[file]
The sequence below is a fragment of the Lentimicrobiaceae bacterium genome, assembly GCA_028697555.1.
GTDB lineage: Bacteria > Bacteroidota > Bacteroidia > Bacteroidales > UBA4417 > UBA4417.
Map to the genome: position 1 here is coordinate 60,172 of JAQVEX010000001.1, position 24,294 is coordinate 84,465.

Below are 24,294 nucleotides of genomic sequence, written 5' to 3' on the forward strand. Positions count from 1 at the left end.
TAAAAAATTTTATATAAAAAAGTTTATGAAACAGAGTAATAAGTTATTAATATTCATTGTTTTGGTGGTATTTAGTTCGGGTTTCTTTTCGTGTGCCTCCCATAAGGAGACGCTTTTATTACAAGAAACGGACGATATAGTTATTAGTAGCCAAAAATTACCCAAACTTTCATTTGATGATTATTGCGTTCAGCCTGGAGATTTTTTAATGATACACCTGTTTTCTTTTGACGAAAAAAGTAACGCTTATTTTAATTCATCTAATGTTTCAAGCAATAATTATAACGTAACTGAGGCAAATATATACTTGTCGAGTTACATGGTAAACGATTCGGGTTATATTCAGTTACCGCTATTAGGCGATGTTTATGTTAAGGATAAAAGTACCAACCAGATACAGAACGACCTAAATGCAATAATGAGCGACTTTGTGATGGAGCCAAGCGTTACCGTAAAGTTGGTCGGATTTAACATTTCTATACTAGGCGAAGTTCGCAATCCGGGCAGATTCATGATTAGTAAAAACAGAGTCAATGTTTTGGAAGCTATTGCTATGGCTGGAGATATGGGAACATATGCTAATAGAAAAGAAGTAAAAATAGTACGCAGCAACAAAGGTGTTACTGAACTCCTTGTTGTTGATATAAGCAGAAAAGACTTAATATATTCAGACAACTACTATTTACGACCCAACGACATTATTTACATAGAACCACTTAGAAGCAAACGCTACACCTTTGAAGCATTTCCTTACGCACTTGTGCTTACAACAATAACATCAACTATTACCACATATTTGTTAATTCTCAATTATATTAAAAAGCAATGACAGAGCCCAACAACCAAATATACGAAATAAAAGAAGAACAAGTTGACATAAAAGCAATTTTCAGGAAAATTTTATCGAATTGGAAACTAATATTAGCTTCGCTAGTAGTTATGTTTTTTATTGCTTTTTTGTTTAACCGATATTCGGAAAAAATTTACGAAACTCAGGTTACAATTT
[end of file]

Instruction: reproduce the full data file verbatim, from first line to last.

The sequence below is a fragment of the Lentimicrobiaceae bacterium genome, assembly GCA_028697555.1.
GTDB lineage: Bacteria > Bacteroidota > Bacteroidia > Bacteroidales > UBA4417 > UBA4417.
Map to the genome: position 1 here is coordinate 60,172 of JAQVEX010000001.1, position 24,294 is coordinate 84,465.

Below are 24,294 nucleotides of genomic sequence, written 5' to 3' on the forward strand. Positions count from 1 at the left end.
TAAAAAATTTTATATAAAAAAGTTTATGAAACAGAGTAATAAGTTATTAATATTCATTGTTTTGGTGGTATTTAGTTCGGGTTTCTTTTCGTGTGCCTCCCATAAGGAGACGCTTTTATTACAAGAAACGGACGATATAGTTATTAGTAGCCAAAAATTACCCAAACTTTCATTTGATGATTATTGCGTTCAGCCTGGAGATTTTTTAATGATACACCTGTTTTCTTTTGACGAAAAAAGTAACGCTTATTTTAATTCATCTAATGTTTCAAGCAATAATTATAACGTAACTGAGGCAAATATATACTTGTCGAGTTACATGGTAAACGATTCGGGTTATATTCAGTTACCGCTATTAGGCGATGTTTATGTTAAGGATAAAAGTACCAACCAGATACAGAACGACCTAAATGCAATAATGAGCGACTTTGTGATGGAGCCAAGCGTTACCGTAAAGTTGGTCGGATTTAACATTTCTATACTAGGCGAAGTTCGCAATCCGGGCAGATTCATGATTAGTAAAAACAGAGTCAATGTTTTGGAAGCTATTGCTATGGCTGGAGATATGGGAACATATGCTAATAGAAAAGAAGTAAAAATAGTACGCAGCAACAAAGGTGTTACTGAACTCCTTGTTGTTGATATAAGCAGAAAAGACTTAATATATTCAGACAACTACTATTTACGACCCAACGACATTATTTACATAGAACCACTTAGAAGCAAACGCTACACCTTTGAAGCATTTCCTTACGCACTTGTGCTTACAACAATAACATCAACTATTACCACATATTTGTTAATTCTCAATTATATTAAAAAGCAATGACAGAGCCCAACAACCAAATATACGAAATAAAAGAAGAACAAGTTGACATAAAAGCAATTTTCAGGAAAATTTTATCGAATTGGAAACTAATATTAGCTTCGCTAGTAGTTATGTTTTTTATTGCTTTTTTGTTTAACCGATATTCGGAAAAAATTTACGAAACTCAGGTTACAATTT